Germany’s DC Aviation, in a bid to become Europe’s largest operator of private jets, last month took delivery of a new Gulfstream G450, bringing its fleet to 31 business jets, ranging from the Learjet to the Airbus A319 ACJ. Delivery of the G450 follows the Stuttgart-based company’s May announcement that three Airbus A319 ACJs will join the fleet within 12 months. A total of 12 new aircraft will be added to the fleet this year. Expansion of the fleet by the former DaimlerChrysler spin-off is not restricted to the Airbus ACJs and Gulfstreams and more aircraft are already planned for next year.
“We charter Gulfstreams to business and private customers alike, and it is for this reason that we will be continuing to expand this fleet type,” said DC Aviation managing director Stefan Buschle. In addition to taking delivery of another Gulfstream G550 and the aforementioned three ACJs, the company is adding one Challenger 850, its seventh Legacy 600, a Citation XLS and its fifth Learjet 40/45.
“Our goal is to become the largest premium operator of private jets in Europe,” Buschle said.
DC Aviation is already one of the leading operators of business jets in Europe following its establishment after the merger last year of the former DaimlerChrysler Aviation and Cirrus Aviation. Before the merger with DaimlerChrysler Aviation, Cirrus Aviation catered predominantly to Russian clients and the European charter market, whereas DaimlerChrysler Aviation’s key business concentrated on large German and European corporations.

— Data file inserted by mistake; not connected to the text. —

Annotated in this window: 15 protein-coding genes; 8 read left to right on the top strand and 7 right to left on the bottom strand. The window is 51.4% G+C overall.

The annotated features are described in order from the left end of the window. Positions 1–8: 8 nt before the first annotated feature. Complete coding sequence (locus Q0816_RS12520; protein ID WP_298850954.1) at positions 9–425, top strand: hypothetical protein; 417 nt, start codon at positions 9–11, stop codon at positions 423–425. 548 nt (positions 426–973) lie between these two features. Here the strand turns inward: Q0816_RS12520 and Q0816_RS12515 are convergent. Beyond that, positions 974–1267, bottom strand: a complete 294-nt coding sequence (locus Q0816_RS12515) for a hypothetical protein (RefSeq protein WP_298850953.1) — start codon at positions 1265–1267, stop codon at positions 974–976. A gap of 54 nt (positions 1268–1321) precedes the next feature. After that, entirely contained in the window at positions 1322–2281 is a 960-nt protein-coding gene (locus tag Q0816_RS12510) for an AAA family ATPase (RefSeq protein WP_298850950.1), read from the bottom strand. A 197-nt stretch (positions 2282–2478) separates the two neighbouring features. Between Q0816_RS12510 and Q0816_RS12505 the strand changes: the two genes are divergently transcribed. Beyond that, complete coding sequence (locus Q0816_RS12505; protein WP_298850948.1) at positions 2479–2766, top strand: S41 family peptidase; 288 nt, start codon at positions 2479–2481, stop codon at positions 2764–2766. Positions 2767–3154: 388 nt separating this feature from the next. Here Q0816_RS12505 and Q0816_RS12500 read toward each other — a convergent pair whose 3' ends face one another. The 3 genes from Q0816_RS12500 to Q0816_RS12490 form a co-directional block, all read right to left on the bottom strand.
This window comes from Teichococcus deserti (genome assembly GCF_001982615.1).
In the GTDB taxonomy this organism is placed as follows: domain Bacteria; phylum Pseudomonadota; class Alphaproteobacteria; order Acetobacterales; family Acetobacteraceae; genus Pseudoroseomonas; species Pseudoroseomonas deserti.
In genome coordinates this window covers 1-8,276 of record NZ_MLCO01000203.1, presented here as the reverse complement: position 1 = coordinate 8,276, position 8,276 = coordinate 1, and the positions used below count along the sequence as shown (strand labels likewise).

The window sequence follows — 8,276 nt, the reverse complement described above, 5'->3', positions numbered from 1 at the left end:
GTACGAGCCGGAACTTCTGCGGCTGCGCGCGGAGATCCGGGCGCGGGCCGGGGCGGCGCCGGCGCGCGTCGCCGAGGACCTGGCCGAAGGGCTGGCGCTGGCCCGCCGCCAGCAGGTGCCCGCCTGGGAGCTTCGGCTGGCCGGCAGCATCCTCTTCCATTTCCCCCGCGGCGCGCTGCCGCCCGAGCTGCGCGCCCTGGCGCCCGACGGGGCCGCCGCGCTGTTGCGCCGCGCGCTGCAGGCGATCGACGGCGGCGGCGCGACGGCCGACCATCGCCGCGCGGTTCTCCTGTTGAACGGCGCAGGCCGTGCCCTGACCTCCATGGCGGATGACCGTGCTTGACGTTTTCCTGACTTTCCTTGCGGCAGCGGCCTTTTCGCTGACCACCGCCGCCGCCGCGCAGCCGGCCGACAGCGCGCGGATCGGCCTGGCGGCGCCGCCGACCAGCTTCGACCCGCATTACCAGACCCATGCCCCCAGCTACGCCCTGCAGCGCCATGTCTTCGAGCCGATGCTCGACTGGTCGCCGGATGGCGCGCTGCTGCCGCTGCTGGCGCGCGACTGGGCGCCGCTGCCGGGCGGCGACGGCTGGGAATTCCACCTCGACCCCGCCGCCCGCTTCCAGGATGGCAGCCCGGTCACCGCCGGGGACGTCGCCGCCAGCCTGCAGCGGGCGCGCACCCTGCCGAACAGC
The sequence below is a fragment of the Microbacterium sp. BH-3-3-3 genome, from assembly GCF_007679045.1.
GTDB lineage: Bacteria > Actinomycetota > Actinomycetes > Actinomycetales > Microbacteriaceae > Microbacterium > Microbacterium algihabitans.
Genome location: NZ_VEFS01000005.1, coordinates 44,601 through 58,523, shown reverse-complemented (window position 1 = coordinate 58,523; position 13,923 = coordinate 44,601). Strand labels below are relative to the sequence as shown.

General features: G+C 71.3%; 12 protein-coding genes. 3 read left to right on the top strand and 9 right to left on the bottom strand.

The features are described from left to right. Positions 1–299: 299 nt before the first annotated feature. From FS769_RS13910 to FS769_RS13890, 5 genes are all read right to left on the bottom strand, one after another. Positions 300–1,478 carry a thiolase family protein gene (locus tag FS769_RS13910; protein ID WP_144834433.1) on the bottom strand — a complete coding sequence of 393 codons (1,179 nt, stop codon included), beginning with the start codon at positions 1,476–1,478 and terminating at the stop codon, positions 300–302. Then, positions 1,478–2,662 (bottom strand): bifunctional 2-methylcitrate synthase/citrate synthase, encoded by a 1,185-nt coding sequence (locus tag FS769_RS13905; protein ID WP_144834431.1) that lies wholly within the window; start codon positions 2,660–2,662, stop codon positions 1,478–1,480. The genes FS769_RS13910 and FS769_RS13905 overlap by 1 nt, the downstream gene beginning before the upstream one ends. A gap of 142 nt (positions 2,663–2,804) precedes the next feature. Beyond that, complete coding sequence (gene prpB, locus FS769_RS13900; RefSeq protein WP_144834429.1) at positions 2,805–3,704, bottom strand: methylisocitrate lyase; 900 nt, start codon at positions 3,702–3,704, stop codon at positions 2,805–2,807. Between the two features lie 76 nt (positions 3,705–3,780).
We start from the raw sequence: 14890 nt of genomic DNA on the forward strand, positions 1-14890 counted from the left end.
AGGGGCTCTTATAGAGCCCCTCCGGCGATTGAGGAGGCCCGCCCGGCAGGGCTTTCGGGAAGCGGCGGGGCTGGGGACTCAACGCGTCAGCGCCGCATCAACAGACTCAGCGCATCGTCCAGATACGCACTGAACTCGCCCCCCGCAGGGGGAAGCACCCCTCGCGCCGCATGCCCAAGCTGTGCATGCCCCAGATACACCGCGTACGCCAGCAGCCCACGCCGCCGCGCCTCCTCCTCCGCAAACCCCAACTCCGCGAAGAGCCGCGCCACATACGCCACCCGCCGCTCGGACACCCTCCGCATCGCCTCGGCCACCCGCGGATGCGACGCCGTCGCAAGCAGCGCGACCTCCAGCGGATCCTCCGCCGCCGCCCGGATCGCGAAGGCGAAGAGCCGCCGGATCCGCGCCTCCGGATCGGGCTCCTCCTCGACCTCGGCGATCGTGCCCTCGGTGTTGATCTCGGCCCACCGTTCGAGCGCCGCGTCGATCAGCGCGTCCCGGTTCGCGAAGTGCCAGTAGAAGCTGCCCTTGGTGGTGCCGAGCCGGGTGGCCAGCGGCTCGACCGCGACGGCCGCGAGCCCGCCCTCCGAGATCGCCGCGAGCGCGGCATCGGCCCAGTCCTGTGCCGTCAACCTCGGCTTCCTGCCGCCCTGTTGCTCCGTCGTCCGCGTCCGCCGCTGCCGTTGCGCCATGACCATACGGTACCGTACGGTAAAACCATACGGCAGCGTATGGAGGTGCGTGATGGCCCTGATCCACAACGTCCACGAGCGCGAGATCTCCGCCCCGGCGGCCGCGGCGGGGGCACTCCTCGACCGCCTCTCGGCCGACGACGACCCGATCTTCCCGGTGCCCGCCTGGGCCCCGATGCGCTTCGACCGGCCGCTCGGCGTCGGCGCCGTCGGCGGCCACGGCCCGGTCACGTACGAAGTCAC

The new DCA is involved in aircraft management, charter operation and business jet maintenance. It currently employs more than 380 people and operates 31 business jets with an average age of 2.44 years. Its Airbus ACJ, configured for 48 passengers and equipped with four additional tanks originally for operating the former DaimlerChrysler’s international corporate shuttle between its headquarters in Stuttgart, Germany and Chrysler’s headquarters in Auburn Hills, Mich., is now offered exclusively for executive charter.
The three ACJs on order, fitted to accommodate up to 22 passengers, will be added to the fleet in the next few months and will most likely be operated through Europe and the Middle East, making DC Aviation the largest operator of this model in Germany’s business aviation market.
The rest of the DCA fleet consists of two Gulfstream G550s, one G450 and a G150, two Global Expresses and a Global 5000, a Falcon 900DX, two Challenger 604s, a Challenger 300, six Legacy 600s, two Learjet 60s and four Learjet 40s, and seven Citation XLSes.